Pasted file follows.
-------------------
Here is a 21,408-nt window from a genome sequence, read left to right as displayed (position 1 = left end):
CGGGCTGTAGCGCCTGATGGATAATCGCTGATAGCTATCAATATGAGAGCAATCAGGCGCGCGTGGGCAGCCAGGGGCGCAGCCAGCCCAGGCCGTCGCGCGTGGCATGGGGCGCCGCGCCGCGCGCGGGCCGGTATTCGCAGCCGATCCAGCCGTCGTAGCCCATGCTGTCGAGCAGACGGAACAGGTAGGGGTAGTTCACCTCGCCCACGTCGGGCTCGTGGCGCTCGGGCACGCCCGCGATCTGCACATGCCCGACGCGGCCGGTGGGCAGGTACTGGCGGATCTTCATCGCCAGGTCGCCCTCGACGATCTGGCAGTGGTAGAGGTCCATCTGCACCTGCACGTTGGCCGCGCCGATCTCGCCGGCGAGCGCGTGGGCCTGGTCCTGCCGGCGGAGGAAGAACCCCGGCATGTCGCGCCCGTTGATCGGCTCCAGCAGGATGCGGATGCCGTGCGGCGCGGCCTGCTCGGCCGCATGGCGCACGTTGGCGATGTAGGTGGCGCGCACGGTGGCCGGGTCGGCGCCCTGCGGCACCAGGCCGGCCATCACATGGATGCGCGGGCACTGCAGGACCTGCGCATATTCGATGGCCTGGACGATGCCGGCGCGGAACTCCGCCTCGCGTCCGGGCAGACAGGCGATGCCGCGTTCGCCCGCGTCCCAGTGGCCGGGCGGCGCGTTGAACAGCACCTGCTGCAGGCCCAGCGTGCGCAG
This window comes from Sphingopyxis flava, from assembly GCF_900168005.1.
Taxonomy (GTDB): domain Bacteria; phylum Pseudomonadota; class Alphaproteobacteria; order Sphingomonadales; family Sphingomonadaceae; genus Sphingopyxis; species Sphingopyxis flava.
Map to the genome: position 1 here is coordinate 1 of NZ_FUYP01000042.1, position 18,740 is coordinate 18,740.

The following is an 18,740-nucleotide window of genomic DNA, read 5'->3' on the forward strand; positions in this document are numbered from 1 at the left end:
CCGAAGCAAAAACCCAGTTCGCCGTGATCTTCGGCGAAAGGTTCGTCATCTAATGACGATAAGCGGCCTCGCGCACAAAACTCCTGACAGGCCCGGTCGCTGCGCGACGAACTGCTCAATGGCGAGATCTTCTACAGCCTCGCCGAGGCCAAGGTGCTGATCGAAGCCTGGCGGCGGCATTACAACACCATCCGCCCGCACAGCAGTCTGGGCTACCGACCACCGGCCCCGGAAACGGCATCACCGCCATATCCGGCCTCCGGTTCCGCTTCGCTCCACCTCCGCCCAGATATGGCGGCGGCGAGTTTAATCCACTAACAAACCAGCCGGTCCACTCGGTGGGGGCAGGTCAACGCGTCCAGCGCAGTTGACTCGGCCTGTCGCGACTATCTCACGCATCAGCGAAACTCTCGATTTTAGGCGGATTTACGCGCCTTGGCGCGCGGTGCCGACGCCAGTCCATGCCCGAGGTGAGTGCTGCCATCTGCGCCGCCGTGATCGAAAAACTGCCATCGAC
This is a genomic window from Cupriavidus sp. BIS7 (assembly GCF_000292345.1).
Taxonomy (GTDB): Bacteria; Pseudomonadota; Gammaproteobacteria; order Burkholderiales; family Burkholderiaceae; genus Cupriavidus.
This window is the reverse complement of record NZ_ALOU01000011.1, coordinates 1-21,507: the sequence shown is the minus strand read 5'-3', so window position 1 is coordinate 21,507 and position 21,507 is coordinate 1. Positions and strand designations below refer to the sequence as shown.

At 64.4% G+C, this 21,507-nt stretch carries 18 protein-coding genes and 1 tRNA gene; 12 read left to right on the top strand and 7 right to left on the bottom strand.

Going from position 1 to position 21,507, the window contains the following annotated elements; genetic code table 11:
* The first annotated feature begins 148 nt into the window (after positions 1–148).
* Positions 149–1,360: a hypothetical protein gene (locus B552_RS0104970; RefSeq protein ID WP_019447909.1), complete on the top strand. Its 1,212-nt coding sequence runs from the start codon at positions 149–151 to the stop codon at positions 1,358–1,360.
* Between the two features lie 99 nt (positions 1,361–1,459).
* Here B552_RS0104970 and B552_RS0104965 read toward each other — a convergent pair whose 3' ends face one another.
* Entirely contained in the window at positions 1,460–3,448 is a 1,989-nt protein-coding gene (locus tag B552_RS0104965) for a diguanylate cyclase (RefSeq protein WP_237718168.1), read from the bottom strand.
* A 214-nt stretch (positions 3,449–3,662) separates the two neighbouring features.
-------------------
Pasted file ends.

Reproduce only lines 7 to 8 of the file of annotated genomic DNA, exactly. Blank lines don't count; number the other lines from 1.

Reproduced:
CCGAAGCAAAAACCCAGTTCGCCGTGATCTTCGGCGAAAGGTTCGTCATCTAATGACGATAAGCGGCCTCGCGCACAAAACTCCTGACAGGCCCGGTCGCTGCGCGACGAACTGCTCAATGGCGAGATCTTCTACAGCCTCGCCGAGGCCAAGGTGCTGATCGAAGCCTGGCGGCGGCATTACAACACCATCCGCCCGCACAGCAGTCTGGGCTACCGACCACCGGCCCCGGAAACGGCATCACCGCCATATCCGGCCTCCGGTTCCGCTTCGCTCCACCTCCGCCCAGATATGGCGGCGGCGAGTTTAATCCACTAACAAACCAGCCGGTCCACTCGGTGGGGGCAGGTCAACGCGTCCAGCGCAGTTGACTCGGCCTGTCGCGACTATCTCACGCATCAGCGAAACTCTCGATTTTAGGCGGATTTACGCGCCTTGGCGCGCGGTGCCGACGCCAGTCCATGCCCGAGGTGAGTGCTGCCATCTGCGCCGCCGTGATCGAAAAACTGCCATCGAC
This is a genomic window from Cupriavidus sp. BIS7 (assembly GCF_000292345.1).